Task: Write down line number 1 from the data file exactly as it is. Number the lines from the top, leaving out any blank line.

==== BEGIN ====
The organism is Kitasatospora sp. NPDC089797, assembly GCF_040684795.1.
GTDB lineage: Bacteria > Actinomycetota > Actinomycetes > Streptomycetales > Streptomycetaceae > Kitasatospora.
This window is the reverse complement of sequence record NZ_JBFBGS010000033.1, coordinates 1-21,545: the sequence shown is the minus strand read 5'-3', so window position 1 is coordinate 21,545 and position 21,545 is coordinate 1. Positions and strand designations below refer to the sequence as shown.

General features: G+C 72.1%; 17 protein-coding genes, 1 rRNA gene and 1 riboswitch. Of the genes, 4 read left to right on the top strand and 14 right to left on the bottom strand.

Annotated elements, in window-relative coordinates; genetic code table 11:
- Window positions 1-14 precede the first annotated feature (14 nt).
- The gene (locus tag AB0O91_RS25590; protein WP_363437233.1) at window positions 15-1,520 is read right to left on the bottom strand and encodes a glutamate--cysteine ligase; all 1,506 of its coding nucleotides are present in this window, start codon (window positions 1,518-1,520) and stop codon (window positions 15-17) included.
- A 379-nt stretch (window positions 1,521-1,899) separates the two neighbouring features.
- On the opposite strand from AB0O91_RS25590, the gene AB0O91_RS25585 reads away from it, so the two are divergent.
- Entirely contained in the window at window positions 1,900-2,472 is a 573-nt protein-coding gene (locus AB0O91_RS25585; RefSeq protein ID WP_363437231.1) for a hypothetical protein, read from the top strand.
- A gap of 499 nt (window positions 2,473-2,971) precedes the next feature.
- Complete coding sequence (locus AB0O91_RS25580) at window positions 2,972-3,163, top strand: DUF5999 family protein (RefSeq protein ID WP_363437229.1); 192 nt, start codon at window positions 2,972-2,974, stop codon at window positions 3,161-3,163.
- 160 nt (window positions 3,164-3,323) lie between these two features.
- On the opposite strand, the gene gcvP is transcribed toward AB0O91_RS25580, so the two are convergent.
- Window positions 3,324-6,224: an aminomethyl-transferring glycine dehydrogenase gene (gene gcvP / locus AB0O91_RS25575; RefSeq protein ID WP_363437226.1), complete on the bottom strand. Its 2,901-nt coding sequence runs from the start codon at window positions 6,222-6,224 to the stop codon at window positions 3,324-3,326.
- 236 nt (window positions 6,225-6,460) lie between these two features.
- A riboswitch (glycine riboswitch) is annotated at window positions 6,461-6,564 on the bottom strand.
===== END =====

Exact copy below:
The organism is Kitasatospora sp. NPDC089797, assembly GCF_040684795.1.